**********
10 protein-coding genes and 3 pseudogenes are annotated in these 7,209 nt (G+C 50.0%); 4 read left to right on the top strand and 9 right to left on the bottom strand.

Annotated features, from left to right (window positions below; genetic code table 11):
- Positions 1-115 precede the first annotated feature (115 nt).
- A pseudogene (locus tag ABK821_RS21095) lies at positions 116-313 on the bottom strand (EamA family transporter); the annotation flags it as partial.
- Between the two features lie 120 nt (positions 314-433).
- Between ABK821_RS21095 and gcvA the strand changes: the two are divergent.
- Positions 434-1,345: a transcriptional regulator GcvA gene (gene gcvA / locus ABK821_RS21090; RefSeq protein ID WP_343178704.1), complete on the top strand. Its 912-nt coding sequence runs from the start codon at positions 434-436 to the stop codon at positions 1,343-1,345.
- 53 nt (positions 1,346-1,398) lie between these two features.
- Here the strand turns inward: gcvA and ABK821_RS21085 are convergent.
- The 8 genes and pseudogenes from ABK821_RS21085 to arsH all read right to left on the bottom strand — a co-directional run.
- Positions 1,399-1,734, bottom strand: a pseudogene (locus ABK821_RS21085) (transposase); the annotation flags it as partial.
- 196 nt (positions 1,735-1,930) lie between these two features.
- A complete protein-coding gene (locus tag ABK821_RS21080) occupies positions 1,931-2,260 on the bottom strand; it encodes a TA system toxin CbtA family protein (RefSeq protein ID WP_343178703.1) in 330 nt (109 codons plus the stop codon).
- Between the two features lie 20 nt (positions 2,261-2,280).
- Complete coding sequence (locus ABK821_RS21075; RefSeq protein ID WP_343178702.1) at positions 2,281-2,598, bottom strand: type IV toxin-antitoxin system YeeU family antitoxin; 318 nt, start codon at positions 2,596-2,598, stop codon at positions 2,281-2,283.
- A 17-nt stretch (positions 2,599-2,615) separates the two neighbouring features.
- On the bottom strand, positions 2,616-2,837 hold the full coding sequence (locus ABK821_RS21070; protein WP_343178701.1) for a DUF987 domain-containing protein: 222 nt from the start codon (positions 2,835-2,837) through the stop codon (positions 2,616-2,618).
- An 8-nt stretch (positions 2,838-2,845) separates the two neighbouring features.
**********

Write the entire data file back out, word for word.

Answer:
10 protein-coding genes and 3 pseudogenes are annotated in these 7,209 nt (G+C 50.0%); 4 read left to right on the top strand and 9 right to left on the bottom strand.

Annotated features, from left to right (window positions below; genetic code table 11):
- Positions 1-115 precede the first annotated feature (115 nt).
- A pseudogene (locus tag ABK821_RS21095) lies at positions 116-313 on the bottom strand (EamA family transporter); the annotation flags it as partial.
- Between the two features lie 120 nt (positions 314-433).
- Between ABK821_RS21095 and gcvA the strand changes: the two are divergent.
- Positions 434-1,345: a transcriptional regulator GcvA gene (gene gcvA / locus ABK821_RS21090; RefSeq protein ID WP_343178704.1), complete on the top strand. Its 912-nt coding sequence runs from the start codon at positions 434-436 to the stop codon at positions 1,343-1,345.
- 53 nt (positions 1,346-1,398) lie between these two features.
- Here the strand turns inward: gcvA and ABK821_RS21085 are convergent.
- The 8 genes and pseudogenes from ABK821_RS21085 to arsH all read right to left on the bottom strand — a co-directional run.
- Positions 1,399-1,734, bottom strand: a pseudogene (locus ABK821_RS21085) (transposase); the annotation flags it as partial.
- 196 nt (positions 1,735-1,930) lie between these two features.
- A complete protein-coding gene (locus tag ABK821_RS21080) occupies positions 1,931-2,260 on the bottom strand; it encodes a TA system toxin CbtA family protein (RefSeq protein ID WP_343178703.1) in 330 nt (109 codons plus the stop codon).
- Between the two features lie 20 nt (positions 2,261-2,280).
- Complete coding sequence (locus ABK821_RS21075; RefSeq protein ID WP_343178702.1) at positions 2,281-2,598, bottom strand: type IV toxin-antitoxin system YeeU family antitoxin; 318 nt, start codon at positions 2,596-2,598, stop codon at positions 2,281-2,283.
- A 17-nt stretch (positions 2,599-2,615) separates the two neighbouring features.
- On the bottom strand, positions 2,616-2,837 hold the full coding sequence (locus ABK821_RS21070; protein WP_343178701.1) for a DUF987 domain-containing protein: 222 nt from the start codon (positions 2,835-2,837) through the stop codon (positions 2,616-2,618).
- An 8-nt stretch (positions 2,838-2,845) separates the two neighbouring features.